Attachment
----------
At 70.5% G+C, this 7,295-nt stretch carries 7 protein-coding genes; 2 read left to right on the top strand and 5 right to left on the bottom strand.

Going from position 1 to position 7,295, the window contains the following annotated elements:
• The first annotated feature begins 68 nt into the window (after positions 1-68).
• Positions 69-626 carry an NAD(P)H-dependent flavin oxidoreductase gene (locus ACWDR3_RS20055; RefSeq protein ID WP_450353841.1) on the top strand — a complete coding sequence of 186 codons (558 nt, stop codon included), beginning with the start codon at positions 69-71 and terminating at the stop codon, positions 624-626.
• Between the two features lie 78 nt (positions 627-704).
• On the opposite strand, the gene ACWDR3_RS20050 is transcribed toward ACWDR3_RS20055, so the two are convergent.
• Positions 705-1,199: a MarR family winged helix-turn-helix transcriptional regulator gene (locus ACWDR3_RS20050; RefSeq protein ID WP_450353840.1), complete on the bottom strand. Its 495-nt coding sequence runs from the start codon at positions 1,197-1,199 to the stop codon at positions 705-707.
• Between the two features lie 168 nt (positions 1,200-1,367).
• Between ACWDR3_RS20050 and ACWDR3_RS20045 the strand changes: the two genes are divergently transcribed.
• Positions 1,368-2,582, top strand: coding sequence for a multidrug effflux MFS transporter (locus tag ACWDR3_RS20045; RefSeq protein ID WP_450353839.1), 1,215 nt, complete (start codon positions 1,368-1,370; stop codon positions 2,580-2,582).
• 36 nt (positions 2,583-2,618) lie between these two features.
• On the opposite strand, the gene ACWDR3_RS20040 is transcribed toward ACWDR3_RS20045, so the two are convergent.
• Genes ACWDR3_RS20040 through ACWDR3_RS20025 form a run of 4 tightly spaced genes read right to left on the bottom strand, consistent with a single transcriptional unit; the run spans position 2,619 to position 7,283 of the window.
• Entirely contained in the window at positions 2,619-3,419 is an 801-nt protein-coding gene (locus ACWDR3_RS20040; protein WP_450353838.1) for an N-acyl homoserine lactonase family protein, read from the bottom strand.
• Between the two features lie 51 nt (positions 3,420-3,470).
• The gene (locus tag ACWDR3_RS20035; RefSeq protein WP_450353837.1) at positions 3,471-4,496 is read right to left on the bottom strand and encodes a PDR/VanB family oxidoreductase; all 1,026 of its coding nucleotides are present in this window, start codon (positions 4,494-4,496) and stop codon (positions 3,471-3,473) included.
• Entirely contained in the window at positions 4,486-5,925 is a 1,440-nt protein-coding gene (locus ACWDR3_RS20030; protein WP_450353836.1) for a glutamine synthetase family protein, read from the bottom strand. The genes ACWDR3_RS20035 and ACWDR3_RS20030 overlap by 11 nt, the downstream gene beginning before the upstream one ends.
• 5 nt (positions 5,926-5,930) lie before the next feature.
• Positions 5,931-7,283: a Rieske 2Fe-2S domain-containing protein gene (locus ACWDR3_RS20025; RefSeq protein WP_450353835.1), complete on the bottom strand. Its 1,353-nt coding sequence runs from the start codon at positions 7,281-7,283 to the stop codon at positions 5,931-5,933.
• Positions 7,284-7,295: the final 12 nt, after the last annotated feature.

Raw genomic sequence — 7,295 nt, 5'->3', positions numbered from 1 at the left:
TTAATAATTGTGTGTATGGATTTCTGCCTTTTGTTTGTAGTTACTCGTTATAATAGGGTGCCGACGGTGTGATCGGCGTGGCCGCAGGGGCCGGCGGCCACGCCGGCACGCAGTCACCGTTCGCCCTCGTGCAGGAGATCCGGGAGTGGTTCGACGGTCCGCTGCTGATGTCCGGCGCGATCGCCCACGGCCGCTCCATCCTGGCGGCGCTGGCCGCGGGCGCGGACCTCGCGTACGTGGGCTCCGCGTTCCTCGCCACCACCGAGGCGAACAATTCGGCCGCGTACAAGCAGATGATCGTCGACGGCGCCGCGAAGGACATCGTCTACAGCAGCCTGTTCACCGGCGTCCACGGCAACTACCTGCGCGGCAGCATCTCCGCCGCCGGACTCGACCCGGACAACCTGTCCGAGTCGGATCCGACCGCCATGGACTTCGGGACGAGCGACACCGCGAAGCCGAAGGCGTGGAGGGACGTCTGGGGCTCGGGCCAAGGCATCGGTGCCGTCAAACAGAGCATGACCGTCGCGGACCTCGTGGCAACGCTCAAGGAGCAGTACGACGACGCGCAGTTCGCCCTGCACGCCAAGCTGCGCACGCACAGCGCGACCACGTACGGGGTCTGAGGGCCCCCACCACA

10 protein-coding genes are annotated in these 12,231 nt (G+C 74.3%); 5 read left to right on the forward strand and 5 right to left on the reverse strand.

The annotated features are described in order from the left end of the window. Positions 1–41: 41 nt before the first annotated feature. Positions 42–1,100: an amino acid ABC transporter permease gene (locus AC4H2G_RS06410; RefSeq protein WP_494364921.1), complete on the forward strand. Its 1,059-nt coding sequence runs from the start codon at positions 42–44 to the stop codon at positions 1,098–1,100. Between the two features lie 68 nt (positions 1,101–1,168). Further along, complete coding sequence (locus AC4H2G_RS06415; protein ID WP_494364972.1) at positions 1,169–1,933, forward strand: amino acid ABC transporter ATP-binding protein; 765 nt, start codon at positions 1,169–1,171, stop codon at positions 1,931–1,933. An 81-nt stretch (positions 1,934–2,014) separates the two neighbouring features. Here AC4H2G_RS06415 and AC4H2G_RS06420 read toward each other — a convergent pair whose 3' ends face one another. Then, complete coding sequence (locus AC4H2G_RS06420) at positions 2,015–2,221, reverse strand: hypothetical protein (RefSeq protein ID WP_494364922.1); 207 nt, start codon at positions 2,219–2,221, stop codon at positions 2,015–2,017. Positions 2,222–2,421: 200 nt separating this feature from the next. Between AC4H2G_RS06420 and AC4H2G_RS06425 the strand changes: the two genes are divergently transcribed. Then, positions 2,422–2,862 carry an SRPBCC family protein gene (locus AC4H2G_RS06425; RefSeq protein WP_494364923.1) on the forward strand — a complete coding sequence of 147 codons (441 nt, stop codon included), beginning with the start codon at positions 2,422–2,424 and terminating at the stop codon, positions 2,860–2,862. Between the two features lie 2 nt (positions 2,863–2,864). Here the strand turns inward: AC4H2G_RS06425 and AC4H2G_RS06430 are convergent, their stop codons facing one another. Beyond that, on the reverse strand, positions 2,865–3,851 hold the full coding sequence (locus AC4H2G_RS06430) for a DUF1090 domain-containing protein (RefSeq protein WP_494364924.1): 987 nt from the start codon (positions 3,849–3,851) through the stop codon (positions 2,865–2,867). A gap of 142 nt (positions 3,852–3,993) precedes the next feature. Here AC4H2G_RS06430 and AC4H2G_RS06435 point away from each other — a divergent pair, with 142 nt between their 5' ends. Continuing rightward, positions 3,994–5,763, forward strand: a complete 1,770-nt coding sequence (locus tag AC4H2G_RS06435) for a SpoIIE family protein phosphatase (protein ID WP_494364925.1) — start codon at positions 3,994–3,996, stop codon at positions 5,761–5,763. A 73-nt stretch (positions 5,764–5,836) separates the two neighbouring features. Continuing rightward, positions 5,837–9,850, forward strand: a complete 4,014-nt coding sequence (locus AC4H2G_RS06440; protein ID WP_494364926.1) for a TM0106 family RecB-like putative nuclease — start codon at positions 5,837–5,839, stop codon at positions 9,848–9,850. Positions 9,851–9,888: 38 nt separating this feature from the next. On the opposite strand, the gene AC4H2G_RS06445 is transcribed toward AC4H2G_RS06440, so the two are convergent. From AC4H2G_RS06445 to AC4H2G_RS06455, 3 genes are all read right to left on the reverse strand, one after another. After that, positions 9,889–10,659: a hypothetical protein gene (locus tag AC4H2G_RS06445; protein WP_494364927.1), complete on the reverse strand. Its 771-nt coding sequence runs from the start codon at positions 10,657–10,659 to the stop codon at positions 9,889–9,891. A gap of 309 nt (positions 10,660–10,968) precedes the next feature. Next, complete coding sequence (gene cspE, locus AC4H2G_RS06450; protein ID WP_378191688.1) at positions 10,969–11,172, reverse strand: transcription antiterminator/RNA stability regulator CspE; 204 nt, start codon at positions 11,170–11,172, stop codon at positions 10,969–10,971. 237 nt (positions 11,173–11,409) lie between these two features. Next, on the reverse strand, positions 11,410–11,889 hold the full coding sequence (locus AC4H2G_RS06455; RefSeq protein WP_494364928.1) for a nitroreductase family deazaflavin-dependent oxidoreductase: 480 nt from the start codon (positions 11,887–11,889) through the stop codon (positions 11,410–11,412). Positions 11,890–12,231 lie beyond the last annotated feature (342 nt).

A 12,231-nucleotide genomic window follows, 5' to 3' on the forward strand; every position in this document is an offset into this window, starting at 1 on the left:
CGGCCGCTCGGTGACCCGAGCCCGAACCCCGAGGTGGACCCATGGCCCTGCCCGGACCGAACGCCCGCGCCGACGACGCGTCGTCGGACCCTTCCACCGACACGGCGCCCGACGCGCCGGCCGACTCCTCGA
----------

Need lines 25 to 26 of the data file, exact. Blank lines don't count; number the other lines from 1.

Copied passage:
A 12,231-nucleotide genomic window follows, 5' to 3' on the forward strand; every position in this document is an offset into this window, starting at 1 on the left:
CGGCCGCTCGGTGACCCGAGCCCGAACCCCGAGGTGGACCCATGGCCCTGCCCGGACCGAACGCCCGCGCCGACGACGCGTCGTCGGACCCTTCCACCGACACGGCGCCCGACGCGCCGGCCGACTCCTCGA